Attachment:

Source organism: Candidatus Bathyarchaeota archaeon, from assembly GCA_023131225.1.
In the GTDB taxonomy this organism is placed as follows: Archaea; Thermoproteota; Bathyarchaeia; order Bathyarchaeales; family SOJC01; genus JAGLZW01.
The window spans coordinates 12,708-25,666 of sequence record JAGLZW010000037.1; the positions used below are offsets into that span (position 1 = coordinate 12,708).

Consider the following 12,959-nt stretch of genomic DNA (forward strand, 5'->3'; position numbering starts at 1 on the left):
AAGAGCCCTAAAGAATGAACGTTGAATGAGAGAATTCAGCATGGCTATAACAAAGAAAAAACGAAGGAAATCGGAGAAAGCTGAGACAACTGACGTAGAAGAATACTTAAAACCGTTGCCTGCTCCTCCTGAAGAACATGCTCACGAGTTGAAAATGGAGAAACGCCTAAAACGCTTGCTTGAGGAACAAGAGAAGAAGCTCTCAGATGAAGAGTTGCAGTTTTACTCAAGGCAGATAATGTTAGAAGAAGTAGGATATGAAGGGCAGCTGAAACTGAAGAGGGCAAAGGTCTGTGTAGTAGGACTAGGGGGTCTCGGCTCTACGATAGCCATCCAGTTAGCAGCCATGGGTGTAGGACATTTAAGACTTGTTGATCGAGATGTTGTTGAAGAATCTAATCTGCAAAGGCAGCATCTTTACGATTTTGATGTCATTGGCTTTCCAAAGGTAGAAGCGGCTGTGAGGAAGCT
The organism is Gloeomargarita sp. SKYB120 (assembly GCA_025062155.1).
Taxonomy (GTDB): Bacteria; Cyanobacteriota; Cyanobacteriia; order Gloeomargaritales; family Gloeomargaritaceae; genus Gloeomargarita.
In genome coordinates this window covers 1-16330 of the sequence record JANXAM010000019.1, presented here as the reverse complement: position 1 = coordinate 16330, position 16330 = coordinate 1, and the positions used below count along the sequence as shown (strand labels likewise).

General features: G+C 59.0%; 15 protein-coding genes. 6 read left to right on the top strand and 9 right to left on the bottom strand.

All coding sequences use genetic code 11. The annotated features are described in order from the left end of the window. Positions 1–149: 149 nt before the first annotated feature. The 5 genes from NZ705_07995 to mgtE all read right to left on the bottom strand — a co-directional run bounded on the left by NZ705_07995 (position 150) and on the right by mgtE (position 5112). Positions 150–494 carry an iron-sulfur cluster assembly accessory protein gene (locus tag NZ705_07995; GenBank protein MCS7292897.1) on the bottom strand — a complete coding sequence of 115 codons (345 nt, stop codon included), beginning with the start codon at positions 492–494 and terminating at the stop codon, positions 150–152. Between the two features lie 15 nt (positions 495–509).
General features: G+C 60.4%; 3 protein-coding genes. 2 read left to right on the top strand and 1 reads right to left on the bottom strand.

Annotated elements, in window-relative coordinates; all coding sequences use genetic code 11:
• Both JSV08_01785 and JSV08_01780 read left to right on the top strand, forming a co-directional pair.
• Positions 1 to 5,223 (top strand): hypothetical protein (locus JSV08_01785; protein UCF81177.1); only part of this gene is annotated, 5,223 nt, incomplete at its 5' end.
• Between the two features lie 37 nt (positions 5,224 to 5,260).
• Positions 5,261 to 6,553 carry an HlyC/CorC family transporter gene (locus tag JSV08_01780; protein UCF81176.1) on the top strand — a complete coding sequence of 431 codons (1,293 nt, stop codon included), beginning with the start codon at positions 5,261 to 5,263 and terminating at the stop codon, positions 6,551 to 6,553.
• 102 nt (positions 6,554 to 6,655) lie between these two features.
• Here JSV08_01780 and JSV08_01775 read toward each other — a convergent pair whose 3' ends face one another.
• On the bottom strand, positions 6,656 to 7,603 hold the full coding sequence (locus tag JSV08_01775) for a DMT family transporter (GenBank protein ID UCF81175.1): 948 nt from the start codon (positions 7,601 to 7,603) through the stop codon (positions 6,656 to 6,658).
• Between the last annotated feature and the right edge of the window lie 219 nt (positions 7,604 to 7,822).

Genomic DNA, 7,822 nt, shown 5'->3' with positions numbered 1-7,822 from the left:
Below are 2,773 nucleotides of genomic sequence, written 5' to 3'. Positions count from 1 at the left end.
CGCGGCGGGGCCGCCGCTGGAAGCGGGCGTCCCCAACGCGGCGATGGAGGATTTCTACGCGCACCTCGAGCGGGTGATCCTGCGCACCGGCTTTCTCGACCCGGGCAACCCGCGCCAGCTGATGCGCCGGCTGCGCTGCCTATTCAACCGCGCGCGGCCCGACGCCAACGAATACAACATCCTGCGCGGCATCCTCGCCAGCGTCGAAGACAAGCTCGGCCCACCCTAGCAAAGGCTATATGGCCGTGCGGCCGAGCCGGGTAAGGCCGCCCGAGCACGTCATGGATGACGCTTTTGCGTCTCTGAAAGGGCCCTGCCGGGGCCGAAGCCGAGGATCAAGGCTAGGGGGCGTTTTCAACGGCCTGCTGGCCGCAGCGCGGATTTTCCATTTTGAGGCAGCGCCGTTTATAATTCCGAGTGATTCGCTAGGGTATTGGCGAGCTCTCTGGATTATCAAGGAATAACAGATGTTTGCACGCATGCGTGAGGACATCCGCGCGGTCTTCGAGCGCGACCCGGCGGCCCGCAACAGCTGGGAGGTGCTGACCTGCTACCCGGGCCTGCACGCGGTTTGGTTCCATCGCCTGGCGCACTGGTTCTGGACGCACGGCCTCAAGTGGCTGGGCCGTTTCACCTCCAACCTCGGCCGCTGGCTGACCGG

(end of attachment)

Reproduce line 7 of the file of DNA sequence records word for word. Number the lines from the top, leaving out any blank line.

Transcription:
Taxonomy (GTDB): Bacteria; Cyanobacteriota; Cyanobacteriia; order Gloeomargaritales; family Gloeomargaritaceae; genus Gloeomargarita.